Which? Birth Choice

ISSN 0256-5004 (Print)

AIMS Journal 2014, Vol 26, No 1

Miranda Dodwell introduces a new website providing information on local maternity services

The website (www.which.co.uk/birth-choice/) is the result of a year-long project working with Which?, and a longer history of providing information to women about choosing where to have their baby.

The original birthChoiceUK website, launched back in 2001, was created as a result of my experience facilitating antenatal classes. I realised that women were not receiving all the information they needed from health professionals to decide where to give birth. They were unaware of the benefits of continuity of care, and of how to avoid getting fragmented care by choosing particular birth options. The birthChoiceUK website was designed to help them understand the implications of different choices and provide information, including statistics for maternity units around the UK, so that they could make a more informed decision.

My colleague, Rod Gibson, and I developed and maintained the website on a voluntary basis. Over time, however, the website became outdated and needed fresh investment. It was therefore very exciting to be contacted by Which? asking us to collaborate on a new website helping women explore their birth options.

For us, Which? was a perfect partner - an independent consumer organisation with charitable objectives and a trusted brand which was keen to do more to help the consumers of public services. birthChoiceUK's reputation for maternity data, experience of running a website and knowledge of maternity services made us the ideal partner from Which?'s point of view.

Choosing where to give birth is a hugely important and personal decision. Pregnant women need specific information to help them understand the different choices available to them so they can make the right decision. The heart of the Which? birth Choice website is the interactive 'Find and Compare' tool where pregnant women answer questions about where they live, their own preferences for birth and their circumstances (such as age and previous birth history) to find out which options are their 'best fit'.

For a woman at low risk of complications, this tool combines her preferences with evidence from the birthplace Study to show her the birth settings (such as home, birth centre or labour ward) most suited to her, as well as their location in relation to where she lives. Women who are actively trying to avoid interventions are recommended to plan birth at a distance from a labour ward. For all low-risk women, the default option will be a birth centre or at home, as the birthplace evidence shows that these are the safest places to give birth (with additional information given to first-time mothers about increased transfer rates and about the slight differences in safety for the baby at home). Recommendations will be affected, however, by a woman's strong preference for giving birth in a clinical environment, with doctors nearby, or for an epidural.

Women who self-report that they are at increased risk of complications and show a preference for birth in a clinical setting or for an epidural will have a labour ward suggested as their best fit, in accordance with guidelines. However, other options will be flagged where women indicate by their preferences that this is not the type of birth they want. For these women, information is given to help them negotiate appropriate care either in a labour ward, in a midwife-led setting or at home, with details of individuals or organisations (including AIMS) that can support them in their choices.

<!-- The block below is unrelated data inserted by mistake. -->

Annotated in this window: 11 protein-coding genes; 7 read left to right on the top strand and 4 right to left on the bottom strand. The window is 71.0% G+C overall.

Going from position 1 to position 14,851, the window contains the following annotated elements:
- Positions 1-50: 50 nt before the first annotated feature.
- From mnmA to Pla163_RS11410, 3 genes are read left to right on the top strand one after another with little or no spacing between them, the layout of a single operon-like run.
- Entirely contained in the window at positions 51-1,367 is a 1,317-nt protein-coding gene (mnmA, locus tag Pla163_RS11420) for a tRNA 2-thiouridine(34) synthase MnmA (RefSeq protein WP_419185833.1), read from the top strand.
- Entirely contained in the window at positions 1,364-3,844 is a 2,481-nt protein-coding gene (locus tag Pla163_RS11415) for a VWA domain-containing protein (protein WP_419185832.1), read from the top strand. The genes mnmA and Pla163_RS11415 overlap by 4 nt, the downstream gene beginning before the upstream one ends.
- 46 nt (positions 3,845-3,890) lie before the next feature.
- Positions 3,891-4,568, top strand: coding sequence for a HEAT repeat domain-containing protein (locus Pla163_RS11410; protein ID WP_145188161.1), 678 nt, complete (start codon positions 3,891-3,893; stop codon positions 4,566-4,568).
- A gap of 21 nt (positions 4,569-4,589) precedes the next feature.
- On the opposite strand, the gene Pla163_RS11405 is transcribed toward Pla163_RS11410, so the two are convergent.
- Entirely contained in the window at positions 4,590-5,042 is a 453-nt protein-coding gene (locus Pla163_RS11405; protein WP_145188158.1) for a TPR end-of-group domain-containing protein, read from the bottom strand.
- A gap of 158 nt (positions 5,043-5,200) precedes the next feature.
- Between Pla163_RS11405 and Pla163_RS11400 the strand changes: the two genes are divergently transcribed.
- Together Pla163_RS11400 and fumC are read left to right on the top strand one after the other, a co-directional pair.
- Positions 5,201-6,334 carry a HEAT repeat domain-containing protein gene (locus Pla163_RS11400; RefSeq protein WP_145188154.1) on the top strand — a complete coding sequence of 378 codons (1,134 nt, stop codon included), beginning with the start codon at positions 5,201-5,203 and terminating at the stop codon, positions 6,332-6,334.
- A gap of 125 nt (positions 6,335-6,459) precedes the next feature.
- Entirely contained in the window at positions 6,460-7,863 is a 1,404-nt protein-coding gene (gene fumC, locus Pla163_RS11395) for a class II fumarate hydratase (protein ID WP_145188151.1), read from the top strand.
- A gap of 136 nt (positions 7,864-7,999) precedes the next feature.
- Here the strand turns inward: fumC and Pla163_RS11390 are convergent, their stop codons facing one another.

To ensure that it is an effective tool, we consulted carefully with the wide range of maternity exper ts on our Review Board and tested it out thoroughly with a variety of pregnant women.

Another area of the website - Understand Your Choices - helps women explore the differences between different birth environments and to compare them side by side. Each maternity unit in the UK also has its own profile page giving information about their facilities and policies in place. This includes details on how to arrange a home birth, how reliable the home birth service is, and home birth rates for that hospital. This information has been collected from Heads of midwifery themselves, with the help of the Royal College of Midwives, and we have had a great response rate. However, if data on your local maternity unit are missing, then please do urge the Head of midwifery to complete our questionnaire.

An innovative feature of the site is the presentation of personalised maternity statistics, based on whether a woman has given birth before and whether she is at low risk of complications. In the same way, women who have had a previous caesarean can see the rates of repeat caesareans and of vaginal birth after caesarean (VBAC) at different maternity units. The website also offers the opportunity to 'Learn More', with a variety of articles on topics such as the importance of continuity of care and coping with pain in different birth settings.

You can find the Which? birth Choice website at www.which.co.uk/birth-choice. Use the menu buttons to access the 'Find and Compare' interactive tool.

We are very grateful to the members of the AIMS committee who have reviewed the website for us and made suggestions for amendments. If you have any feedback on the site, you can contact us via birthchoice@which.co.uk.

Miranda Dodwell, Founder of BirthChoiceUK

References

  1. National Perinatal Epidemiology Unit (NPEU) (2011) birthplace in England Study. Available at www.npeu.ox.ac.uk/birthplace

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